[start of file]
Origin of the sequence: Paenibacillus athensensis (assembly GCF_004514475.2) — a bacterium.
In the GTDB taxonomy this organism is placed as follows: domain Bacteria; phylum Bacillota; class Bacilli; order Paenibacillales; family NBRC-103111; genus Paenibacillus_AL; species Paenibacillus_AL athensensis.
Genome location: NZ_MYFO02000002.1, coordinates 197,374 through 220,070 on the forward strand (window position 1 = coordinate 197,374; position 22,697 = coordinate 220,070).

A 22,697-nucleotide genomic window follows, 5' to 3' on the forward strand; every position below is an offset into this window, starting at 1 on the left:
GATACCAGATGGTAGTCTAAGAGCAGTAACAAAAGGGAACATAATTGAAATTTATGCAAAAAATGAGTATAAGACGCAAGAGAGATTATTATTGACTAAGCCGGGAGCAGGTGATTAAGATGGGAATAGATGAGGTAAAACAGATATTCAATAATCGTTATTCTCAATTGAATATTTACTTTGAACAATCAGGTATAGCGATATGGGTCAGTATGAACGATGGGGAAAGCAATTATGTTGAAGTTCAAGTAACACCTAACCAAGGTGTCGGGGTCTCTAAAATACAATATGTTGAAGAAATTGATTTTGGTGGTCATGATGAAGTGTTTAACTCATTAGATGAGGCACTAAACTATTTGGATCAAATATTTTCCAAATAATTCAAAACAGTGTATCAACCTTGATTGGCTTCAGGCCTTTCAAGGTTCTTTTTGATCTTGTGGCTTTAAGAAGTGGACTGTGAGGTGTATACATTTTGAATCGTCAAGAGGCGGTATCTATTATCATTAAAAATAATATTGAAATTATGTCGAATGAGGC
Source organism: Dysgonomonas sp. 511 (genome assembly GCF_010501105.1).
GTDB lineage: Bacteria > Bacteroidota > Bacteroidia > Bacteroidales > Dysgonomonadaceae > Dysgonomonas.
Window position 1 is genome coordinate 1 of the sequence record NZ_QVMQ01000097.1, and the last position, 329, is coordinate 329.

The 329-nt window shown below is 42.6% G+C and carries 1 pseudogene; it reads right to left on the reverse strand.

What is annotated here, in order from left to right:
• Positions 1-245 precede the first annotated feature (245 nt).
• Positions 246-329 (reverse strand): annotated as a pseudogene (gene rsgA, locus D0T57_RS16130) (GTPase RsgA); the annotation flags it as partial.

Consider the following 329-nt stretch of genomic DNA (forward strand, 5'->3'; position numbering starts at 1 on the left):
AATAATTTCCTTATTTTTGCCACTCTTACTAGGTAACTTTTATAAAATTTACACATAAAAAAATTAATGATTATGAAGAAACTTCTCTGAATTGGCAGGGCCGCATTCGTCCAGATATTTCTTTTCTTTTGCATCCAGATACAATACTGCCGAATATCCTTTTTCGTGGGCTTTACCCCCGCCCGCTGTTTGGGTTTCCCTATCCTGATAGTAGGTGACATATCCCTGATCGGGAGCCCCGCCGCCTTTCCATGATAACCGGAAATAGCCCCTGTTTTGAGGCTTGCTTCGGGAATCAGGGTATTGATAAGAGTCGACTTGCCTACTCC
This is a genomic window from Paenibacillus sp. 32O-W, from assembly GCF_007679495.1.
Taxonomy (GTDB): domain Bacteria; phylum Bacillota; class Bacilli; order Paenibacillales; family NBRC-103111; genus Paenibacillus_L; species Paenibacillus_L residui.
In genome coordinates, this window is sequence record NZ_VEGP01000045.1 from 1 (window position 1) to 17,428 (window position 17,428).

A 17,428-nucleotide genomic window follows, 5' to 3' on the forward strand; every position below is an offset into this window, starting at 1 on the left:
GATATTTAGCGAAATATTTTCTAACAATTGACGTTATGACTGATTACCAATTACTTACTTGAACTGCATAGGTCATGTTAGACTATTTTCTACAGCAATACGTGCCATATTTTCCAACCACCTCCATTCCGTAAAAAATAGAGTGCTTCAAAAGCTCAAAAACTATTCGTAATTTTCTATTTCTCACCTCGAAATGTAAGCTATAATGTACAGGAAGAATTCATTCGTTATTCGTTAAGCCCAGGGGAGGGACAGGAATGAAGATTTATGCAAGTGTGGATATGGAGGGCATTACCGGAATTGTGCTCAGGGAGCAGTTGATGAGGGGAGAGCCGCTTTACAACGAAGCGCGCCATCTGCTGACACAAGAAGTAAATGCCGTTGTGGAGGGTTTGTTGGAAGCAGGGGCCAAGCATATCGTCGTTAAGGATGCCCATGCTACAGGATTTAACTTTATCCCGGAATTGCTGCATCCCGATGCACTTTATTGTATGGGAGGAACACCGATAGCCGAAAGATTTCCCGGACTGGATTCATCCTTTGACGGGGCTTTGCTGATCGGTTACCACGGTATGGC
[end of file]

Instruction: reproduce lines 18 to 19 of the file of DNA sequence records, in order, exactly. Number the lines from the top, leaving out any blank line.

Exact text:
A 17,428-nucleotide genomic window follows, 5' to 3' on the forward strand; every position below is an offset into this window, starting at 1 on the left:
GATATTTAGCGAAATATTTTCTAACAATTGACGTTATGACTGATTACCAATTACTTACTTGAACTGCATAGGTCATGTTAGACTATTTTCTACAGCAATACGTGCCATATTTTCCAACCACCTCCATTCCGTAAAAAATAGAGTGCTTCAAAAGCTCAAAAACTATTCGTAATTTTCTATTTCTCACCTCGAAATGTAAGCTATAATGTACAGGAAGAATTCATTCGTTATTCGTTAAGCCCAGGGGAGGGACAGGAATGAAGATTTATGCAAGTGTGGATATGGAGGGCATTACCGGAATTGTGCTCAGGGAGCAGTTGATGAGGGGAGAGCCGCTTTACAACGAAGCGCGCCATCTGCTGACACAAGAAGTAAATGCCGTTGTGGAGGGTTTGTTGGAAGCAGGGGCCAAGCATATCGTCGTTAAGGATGCCCATGCTACAGGATTTAACTTTATCCCGGAATTGCTGCATCCCGATGCACTTTATTGTATGGGAGGAACACCGATAGCCGAAAGATTTCCCGGACTGGATTCATCCTTTGACGGGGCTTTGCTGATCGGTTACCACGGTATGGC